• Craft,  Reading

    The Diary of A Beta Reader: A Guest Post by Sara Marschand

    Guest blogger Sara Marschand explains her thought processes while she beta reads. A beta reader is often the first or second set of eyes a manuscript gets. Their purpose is to spot holes in a manuscript and communicate to a writer, who maybe a little myopic, that changes need to be made.  For the last several years, I’ve had the privilege of beta reading for many authors. Much of my feedback highlights awkward sentence flags and unclear story parts. Sometimes it’s a setting that can’t be visualized, other times it may be a whole scene that doesn’t fit the narrative. Logical errors are the easiest to spot. One author described…

  • Beautiful Words,  Craft

    Top 10 Questions To Ask Others and Avoid Being Labeled Another Emily Dickinson by Katharine Grubb, 10 Minute Novelists

    If you are a writer, then it is likely that you prefer to be isolated from the rest of the world. You spend your days thinking up great stories, making them as perfect as you possibly can. You may create that ideal lover, that ideal setting or that ideal story that you believe is the only story worth telling, at least for now. You may often be so engrossed in the creation of your little world that you forget that when the story is over, you may have to share it. And that thought makes you want to pretend you’re Emily Dickinson. Emily Dickinson was an American poet who lived…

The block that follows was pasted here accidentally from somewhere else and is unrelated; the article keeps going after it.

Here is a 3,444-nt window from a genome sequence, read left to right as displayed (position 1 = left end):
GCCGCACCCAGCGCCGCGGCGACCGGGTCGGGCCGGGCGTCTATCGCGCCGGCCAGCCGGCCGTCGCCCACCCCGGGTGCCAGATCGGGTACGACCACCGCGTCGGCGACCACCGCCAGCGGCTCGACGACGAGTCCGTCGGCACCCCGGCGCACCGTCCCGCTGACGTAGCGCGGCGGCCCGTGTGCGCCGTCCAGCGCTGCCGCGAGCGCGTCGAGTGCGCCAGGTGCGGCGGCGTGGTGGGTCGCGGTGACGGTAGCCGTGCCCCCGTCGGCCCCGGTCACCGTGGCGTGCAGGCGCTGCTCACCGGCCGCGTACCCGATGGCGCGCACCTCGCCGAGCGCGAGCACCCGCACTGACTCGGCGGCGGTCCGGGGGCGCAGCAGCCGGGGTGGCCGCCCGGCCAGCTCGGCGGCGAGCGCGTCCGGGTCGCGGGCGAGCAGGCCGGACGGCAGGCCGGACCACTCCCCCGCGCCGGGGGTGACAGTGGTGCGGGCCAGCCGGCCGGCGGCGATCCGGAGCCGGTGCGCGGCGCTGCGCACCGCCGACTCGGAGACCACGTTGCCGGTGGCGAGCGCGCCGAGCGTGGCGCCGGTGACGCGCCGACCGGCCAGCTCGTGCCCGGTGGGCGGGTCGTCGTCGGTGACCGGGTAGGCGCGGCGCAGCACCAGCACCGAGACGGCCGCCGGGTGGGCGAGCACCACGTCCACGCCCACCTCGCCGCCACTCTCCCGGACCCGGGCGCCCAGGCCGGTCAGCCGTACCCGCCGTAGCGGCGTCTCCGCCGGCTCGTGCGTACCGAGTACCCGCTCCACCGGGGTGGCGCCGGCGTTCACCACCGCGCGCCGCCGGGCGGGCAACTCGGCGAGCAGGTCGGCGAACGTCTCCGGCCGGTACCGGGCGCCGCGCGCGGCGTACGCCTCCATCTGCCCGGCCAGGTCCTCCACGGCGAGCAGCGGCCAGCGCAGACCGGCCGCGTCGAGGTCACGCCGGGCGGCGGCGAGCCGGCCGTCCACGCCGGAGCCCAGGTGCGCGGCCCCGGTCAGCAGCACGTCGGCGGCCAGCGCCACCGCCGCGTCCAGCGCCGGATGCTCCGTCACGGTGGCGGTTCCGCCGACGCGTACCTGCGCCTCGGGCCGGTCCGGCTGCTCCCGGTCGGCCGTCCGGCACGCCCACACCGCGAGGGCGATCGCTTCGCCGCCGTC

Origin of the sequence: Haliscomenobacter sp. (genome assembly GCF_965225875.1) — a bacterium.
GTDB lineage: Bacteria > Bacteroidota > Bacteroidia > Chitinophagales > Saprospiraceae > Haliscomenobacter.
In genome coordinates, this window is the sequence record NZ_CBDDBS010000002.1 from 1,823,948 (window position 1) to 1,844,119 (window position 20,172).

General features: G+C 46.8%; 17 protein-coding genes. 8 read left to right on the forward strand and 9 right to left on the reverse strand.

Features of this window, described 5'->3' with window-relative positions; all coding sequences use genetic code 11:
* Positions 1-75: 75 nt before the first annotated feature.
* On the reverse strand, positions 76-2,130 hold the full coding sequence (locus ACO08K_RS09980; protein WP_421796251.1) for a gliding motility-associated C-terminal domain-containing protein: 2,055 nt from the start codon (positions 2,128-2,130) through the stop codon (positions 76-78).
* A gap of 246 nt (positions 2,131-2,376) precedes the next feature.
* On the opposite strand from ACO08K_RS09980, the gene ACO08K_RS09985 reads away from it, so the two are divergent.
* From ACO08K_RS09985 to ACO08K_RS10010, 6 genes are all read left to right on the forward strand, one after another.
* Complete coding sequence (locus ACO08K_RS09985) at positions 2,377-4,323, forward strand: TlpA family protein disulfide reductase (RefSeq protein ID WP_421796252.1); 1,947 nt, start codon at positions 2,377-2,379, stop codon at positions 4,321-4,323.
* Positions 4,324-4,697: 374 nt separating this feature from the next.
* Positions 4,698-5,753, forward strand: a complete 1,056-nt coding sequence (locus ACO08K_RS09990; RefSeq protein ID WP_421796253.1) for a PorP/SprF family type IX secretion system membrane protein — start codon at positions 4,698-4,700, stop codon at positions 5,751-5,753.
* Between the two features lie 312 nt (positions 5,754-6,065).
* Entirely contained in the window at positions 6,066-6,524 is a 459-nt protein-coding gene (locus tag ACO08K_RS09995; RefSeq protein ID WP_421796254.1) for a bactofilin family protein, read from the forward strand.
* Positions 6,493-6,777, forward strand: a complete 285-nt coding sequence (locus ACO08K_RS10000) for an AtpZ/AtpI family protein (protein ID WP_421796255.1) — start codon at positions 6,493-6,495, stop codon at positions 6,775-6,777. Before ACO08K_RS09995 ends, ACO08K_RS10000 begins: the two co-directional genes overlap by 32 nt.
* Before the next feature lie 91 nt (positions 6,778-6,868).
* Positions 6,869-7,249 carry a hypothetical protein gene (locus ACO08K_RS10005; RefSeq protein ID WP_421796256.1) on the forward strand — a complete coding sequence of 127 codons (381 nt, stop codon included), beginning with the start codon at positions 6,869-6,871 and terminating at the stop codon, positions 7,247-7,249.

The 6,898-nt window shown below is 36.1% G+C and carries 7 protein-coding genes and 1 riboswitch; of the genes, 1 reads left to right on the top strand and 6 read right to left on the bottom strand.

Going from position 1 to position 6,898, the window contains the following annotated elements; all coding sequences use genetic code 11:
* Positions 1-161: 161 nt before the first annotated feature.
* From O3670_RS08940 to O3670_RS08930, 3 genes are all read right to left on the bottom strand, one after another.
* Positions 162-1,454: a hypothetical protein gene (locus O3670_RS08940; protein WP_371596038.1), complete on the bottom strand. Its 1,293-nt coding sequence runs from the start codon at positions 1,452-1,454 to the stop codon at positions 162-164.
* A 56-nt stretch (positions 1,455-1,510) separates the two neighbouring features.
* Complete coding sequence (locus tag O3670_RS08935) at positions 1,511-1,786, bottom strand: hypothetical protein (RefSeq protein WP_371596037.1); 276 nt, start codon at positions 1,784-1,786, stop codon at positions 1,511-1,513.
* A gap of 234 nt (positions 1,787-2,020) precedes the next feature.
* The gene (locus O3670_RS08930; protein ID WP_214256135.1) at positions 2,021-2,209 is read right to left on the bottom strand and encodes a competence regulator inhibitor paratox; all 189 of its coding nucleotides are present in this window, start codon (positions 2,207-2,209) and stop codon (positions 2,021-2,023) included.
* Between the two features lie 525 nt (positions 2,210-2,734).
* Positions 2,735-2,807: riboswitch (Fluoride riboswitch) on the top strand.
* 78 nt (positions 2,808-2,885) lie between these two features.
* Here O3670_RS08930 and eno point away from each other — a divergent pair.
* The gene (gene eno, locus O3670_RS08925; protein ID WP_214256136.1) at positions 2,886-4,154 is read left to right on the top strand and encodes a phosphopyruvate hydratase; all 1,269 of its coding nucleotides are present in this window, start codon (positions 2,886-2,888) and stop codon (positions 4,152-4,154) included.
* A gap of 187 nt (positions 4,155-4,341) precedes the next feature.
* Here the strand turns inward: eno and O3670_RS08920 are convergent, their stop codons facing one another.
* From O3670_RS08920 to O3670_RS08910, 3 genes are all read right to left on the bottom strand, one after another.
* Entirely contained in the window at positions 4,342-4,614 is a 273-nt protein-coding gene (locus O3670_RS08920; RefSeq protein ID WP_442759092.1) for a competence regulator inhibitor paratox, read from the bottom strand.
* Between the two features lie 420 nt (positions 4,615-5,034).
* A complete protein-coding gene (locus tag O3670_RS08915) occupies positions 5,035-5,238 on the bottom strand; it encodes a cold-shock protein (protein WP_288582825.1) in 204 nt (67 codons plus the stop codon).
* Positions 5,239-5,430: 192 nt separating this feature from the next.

• #Top10Tuesday,  Craft,  Work-In-Progress

    #Top10Tuesday Top Ten Questions To Ask Your Beta Readers

    Beta readers are the best! They are an author’s second readers. I’m guessing, and don’t hold me to it, that the alpha reader is the author himself. God knows YOU’VE read your book enough, right? Good writers use beta readers’ opinions to iron out the story’s wrinkles, find out what’s missing and see what the writer doesn’t see. You can use beta readers early in your writing journey, say, after the first draft. Or you can wait several drafts into it and then let trusted people read it.  Either way, you may find it helpful to give them specific questions to answer about your manuscript. Today’s Top 10 Tuesday is this! #Top10Tuesday…

  • #MondayBlogs,  Craft,  Work-In-Progress

    Eleven Ways To Know The Best Time To Show Your Work (And When You Should You Hold It Close To Your Chest)

    Oh, we writers are an insecure bunch aren’t we? When we start out, we’re hesitant and flighty, nervous and fretful. We crave affirmation that we’re on the right track, but we stop so often to ask, we make little progress. Then it doesn’t help that there are so many book/websites/blogs to read about how to be a great writer that it just makes us more insecure in who we are. So are we good or not? How do we know? When do we find out? Why isn’t there a rule about this? Um, well, this is the problem with the subjectivity in good writing. No one really knows. But that doesn’t…